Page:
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December, 2006 
 Accidents Happen
Do You Have a Plan?
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Accidents happen! But even minor mishaps can be major catastrophes for small business owners. Every year, thousands of companies are unprepared for the interruption caused by a minor fire, flood, and burglary or computer meltdown.

According to a recent NFIB National Small Business Poll, man-made disasters affect 10% of small businesses, and natural disasters have impacted more than 30% of all small businesses in the USA.

Creating, and implementing a Business Continuity Plan will ensure your business survives any disaster!

 Information Access
 Copy and Store Key Files

For many small business owners, the computer is the heart and soul of the business. Unfortunately computers crash, virus' attack, natural disasters occur and every user makes mistakes from time to time.

The consequences can be disastrous. Rebuilding financial information, contact lists, E-mail records or project files can be time-consuming, expensive and sometimes impossible.

Important information should be copied to some type of external media such as a zip disks, CDs or DVDs, tape back-up or external hard drive, then stored off- site. Many business owners diligently copy all key files, and store the CD's or external hard drive, right next to their computer. A flood or fire will damage both.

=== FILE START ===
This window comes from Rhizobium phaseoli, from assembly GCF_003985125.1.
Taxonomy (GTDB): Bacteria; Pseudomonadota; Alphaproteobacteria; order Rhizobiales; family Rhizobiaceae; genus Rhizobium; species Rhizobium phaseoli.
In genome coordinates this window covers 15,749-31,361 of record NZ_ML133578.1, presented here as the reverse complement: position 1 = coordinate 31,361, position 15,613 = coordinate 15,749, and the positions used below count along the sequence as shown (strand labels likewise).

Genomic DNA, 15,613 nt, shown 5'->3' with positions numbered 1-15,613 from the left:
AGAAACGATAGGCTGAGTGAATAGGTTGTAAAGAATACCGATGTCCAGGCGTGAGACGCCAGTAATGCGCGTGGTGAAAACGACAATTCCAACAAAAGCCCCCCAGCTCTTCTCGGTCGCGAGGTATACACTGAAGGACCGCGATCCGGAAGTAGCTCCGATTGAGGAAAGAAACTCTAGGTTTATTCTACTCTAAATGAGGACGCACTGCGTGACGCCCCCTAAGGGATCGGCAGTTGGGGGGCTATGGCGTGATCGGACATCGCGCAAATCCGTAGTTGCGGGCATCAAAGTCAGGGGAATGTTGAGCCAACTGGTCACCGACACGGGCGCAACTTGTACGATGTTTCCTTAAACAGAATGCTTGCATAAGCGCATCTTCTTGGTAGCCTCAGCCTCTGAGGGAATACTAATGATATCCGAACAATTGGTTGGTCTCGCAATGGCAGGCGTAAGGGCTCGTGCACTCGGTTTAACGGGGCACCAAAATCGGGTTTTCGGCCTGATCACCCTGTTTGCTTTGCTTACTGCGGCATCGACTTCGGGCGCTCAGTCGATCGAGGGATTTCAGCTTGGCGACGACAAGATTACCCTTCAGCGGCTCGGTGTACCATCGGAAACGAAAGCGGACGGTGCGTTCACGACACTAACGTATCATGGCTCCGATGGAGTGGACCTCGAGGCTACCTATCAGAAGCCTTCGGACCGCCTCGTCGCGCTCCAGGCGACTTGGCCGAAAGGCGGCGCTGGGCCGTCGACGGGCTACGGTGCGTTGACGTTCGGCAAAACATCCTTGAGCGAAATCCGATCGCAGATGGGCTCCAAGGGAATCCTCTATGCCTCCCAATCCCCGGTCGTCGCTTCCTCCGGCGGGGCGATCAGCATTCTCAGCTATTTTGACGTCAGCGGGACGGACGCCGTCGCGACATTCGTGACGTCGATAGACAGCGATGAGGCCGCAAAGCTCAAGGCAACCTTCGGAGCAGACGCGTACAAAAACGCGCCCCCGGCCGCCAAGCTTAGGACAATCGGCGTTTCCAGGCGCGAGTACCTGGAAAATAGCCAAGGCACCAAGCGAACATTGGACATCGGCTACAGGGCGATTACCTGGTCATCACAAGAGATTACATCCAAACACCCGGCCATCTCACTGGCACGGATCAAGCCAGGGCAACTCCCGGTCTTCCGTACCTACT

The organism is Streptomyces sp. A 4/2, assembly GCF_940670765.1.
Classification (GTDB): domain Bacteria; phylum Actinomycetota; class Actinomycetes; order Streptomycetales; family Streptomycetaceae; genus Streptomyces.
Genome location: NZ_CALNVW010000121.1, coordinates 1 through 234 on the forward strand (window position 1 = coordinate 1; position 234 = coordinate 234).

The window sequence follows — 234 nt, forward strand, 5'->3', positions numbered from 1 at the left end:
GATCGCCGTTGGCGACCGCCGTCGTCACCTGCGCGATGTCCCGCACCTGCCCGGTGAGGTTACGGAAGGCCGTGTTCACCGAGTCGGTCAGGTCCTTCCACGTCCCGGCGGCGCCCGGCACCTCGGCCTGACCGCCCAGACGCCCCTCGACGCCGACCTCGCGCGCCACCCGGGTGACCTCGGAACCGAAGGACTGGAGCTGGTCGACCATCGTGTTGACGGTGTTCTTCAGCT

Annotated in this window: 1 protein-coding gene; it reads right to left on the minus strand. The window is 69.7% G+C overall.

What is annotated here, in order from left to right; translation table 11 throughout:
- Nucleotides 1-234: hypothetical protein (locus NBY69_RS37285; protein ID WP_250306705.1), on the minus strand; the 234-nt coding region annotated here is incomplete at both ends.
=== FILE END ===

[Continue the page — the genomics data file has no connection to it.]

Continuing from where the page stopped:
An on-line backup provides a simpler, more secure, and less time consuming solution. For a nominal fee, on-line back-up solutions allow you to store information on a secure, encrypted server. The program runs overnight, in the background, as long as you leave your computer on. The cost will vary depending on the amount of data to be stored.

More info on on-line backup! 

 Operation Continuity
 More than Just Data

Having access to your information is a key starting point, but surviving a crisis requires more than just data recovery. Your disaster recovery plan should also include:
  • Where you will operate if your office is damaged or destroyed.
  • How you will finance equipment replacement. Do you have adequate insurance to replace office furniture, equipment, inventory and other assets?
  • How you will cover business expenses. Continuity insurance provides additional insurance to cover expenses such as moving, or damages caused by missed deadlines.
  • Documentation of everything you own. Even if you have adequate coverage, most policies require a detailed list of what was lost, damaged or stolen.
  • Who will take care of your customers if you can't. In the event you can not complete a project or meet a deadline because of the business interruption, do you have a relationship with someone else can serve your customers on a short term basis?

Get a complete inventory. 

According to the Financial Planning Association, of the businesses that suffer a disaster, 40% fail to reopen and 25% that reopen close within a year. Plan ahead!

Disaster may never strike, and you may never need to execute your plan. But if something does happen, a well thought out plan, will help you through the transition, and increase the odds that a temporary business interruption does not become a permanent one

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